|Presbyterian Church 1867-1967|
|In the 1790’s Aberdare was a very insignificant place indeed, it was merely a hamlet in the midst of an agricultural district. The change came in the year 1799 when industry moved into the area, and iron works was opened in Abernant, with a further one at Llwydcoed. From then on the town had gradually progressed, to reach its present status as an industrial town.
As far as we can ascertain there was no properly constituted Nonconformist Church in Aberdare before 1751. As far as the Calvinistic Methodists are concerned the first mention of them appears to be in 1799. That was also the year that the Independent Bodies were formed. In 1799, the first Church Meeting was held in a building which stood to the rear of what is known today as the Mackworth Arms. Which are led to understand that it was only the five people attended this Meeting, three of these were Calvinistic Methodists, and the remaining two were Independents.
The first Church for the Calvinistic Methodists was built in Pentwynbach, Trecynon in 1806, and this Church and thirty members. Later this building was sold to the Wesleyans for the princely sum of £30. And then Carmel Welsh Church, Trecynon was erected in 1829. Therefore Carmel must be regarded as the Mother Church among the Calvinistic Methodists in Aberdare.
Writing this history at a time when so many Churches are closing one cannot help thinking of the change that has overtaken us. Because that is exactly the opposite of the early days of our Church and Denomination, in the town.For we must admit that our fathers in the Faith, made very rapid progress. So much so, that during the next thirty years or so, that is to say by the year 1862, nine other churches were in being, and each one had its own building.
Now this progress that was made in the town, with the advent of industry, brought with it certain problems. This was now a prosperous locality, and this prosperity attracted many people from England into the area, and hence there came the need for the English Churches, in order that these newcomers might be able to find provision for their religious needs.
It was arising out of this need that our own Church, Trinity came to be founded. And we must give credit, thanks and praise for this to Mr and Mrs, Walter Lloyd. He was better known in those days as the Publisher and Proprietor of “Y Gwladgarwr.” He arrived in Aberdare from Carmarthen where it is understood, he had been in temporary charge of a church. While in Aberdare he attached himself to the Church of Bethania, and became a prominent member there.Mrs Walter Lloyd came to the town in 1856; full of religious enthusiasm, which very soon found an exit. Because she was a member of the Tract Distributing Society, and had taken as her district, the area of Maes-y-Dre. Her first venture was the establishing of a Sunday afternoon and there she would gather a number of children around her, and would tell them Bible stories. Eventually she was able to rent a room in an empty house, for two shillings per Sunday and the work was carried on from there.
Such was the success attending this effort of Mrs Lloyd, that after a short period, about four to five months it became necessary to seek for a larger building. An approach was then made to a man was an important figure in the life of the town. This man was Rhys Hopkin Rhys of Llwydcoed, and it was a result of his efforts, that permission was given for the building which today is the Town Hall to be used as a Meeting Place for this Sunday school. This was a tremendous help. Although there was still the problem of staffing for the increasing numbers. An approach was then made to Bethania Church and this resulted in some friends form there coming to assist with the classes. The majority of these names unfortunately are not known to us. There was one however namely R.H. Miles, it was in this way that Mr Miles started was to be a faithful and conspicuous service to our church. At this time there were about sixty scholars and teachers in the Sunday school.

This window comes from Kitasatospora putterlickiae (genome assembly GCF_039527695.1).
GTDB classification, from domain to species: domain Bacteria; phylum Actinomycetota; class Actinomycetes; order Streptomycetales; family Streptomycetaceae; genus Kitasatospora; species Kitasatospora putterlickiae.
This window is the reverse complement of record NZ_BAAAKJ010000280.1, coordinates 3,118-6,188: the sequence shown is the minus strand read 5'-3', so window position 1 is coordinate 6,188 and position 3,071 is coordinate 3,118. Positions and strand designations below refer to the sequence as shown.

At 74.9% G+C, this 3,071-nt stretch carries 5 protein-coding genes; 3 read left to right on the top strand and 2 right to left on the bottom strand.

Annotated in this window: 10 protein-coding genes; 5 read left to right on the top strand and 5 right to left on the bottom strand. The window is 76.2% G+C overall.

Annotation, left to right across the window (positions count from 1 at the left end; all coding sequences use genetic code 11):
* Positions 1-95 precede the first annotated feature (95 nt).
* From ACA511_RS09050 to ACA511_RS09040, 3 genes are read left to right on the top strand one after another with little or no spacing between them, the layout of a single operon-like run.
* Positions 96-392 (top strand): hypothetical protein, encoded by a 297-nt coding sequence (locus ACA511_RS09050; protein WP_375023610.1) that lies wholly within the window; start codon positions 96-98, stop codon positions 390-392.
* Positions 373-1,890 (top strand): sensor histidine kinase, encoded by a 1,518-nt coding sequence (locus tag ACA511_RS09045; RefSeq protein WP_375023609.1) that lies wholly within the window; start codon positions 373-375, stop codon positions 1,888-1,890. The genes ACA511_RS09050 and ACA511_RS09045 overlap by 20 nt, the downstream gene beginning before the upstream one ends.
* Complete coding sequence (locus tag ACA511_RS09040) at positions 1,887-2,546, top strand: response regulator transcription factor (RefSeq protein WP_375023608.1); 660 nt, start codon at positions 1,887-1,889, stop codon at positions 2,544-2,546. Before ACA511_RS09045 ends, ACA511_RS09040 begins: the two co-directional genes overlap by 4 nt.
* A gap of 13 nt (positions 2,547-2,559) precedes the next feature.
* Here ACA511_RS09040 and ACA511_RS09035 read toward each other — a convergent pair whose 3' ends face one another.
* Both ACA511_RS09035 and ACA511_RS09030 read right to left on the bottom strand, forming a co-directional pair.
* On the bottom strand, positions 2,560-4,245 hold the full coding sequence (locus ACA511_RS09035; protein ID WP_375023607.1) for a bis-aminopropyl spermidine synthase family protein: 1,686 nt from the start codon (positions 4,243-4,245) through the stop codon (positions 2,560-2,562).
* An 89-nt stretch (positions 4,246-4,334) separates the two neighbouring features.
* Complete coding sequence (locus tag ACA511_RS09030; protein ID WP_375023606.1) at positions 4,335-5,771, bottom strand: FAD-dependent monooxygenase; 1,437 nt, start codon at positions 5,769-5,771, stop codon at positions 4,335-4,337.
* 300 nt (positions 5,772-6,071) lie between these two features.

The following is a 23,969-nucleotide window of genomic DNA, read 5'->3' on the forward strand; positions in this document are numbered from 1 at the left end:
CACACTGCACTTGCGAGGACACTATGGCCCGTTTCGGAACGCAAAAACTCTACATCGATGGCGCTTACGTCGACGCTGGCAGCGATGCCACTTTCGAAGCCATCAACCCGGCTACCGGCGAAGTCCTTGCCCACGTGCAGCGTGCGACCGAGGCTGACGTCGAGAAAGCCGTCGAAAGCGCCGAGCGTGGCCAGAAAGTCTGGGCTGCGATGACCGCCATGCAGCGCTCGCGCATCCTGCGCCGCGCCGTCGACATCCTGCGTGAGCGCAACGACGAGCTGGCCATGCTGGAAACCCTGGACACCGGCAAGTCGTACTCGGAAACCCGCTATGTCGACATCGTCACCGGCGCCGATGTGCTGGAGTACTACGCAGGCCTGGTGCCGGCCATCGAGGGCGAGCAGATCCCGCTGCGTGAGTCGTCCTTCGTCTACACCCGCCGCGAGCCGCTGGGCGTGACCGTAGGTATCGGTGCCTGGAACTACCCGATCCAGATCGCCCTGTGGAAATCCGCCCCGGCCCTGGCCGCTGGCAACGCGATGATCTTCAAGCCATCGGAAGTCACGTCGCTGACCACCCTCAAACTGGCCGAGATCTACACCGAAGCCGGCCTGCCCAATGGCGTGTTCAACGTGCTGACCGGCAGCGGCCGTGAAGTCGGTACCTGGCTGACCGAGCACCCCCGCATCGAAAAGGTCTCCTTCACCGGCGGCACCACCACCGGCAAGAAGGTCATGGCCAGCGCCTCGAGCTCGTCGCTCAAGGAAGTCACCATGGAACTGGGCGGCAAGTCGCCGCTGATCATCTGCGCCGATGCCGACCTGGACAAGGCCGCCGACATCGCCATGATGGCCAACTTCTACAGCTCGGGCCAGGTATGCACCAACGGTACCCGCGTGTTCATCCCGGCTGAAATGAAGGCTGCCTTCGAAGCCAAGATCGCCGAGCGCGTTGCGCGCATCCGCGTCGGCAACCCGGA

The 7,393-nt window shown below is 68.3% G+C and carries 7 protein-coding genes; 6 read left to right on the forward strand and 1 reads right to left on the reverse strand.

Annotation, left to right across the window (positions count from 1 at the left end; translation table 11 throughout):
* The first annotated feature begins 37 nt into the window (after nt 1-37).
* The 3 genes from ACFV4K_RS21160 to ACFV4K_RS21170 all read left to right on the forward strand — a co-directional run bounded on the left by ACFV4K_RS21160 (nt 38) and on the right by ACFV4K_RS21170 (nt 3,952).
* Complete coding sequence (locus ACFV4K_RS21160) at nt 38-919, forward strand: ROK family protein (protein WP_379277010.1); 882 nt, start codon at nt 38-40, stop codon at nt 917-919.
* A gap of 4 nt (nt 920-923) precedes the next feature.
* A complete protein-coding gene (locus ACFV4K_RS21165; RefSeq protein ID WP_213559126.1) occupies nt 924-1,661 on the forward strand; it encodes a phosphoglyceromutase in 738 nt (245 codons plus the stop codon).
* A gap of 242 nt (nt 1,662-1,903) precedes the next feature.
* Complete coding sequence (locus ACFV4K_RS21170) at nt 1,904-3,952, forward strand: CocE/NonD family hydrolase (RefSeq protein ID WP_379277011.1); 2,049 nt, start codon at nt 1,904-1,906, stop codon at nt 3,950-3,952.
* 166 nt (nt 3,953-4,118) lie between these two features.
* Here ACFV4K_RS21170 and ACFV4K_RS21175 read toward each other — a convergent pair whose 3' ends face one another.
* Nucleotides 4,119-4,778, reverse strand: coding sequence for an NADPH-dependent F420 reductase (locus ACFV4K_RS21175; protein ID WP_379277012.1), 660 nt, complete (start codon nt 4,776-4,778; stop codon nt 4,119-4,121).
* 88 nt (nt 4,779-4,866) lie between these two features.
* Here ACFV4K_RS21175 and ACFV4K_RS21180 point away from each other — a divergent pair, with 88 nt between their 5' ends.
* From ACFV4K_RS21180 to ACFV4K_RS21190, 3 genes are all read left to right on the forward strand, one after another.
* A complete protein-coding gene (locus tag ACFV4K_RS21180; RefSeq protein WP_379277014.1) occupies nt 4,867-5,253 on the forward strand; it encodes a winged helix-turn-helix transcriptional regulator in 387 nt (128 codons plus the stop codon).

Mr Miles arrived in in Aberdare in 1864, arriving with no Welsh. This fact however did not deter this gentleman. He was determined to be associated with a church, so he attached himself to Nazareth Sunday school having made up his mind that he would make a great effort to learn to read the bible in Welsh. After a short time in Nazareth he transferred to and joined some friends at Bethania. He continued his association with Bethania while he was working with the Sunday school in the town hall he still continued to attend the services at Bethania.
The members of this school were full of zeal. They went out into the highways and the byways, and constrained the people to come in; and the people came in. One of the leaders in this field was a gentleman by the name of Mr Lynch he was a printer by trade, being employed by Walter Lloyd in the Gwladgarwr Office. He was able to render a great service by his singing and by his missionary zeal. Another loyal servant at that time, particularly as Precentor was a solicitor by the name of David Rosser. He lived at Danygraig and was a brother in law of Judge Gwilym Williams.After some time in the Town Hall, the vestry at Bethania was placed at the disposal of the English school, and it should be noted, that this time is where the first English Services were held. There it may be said our church started.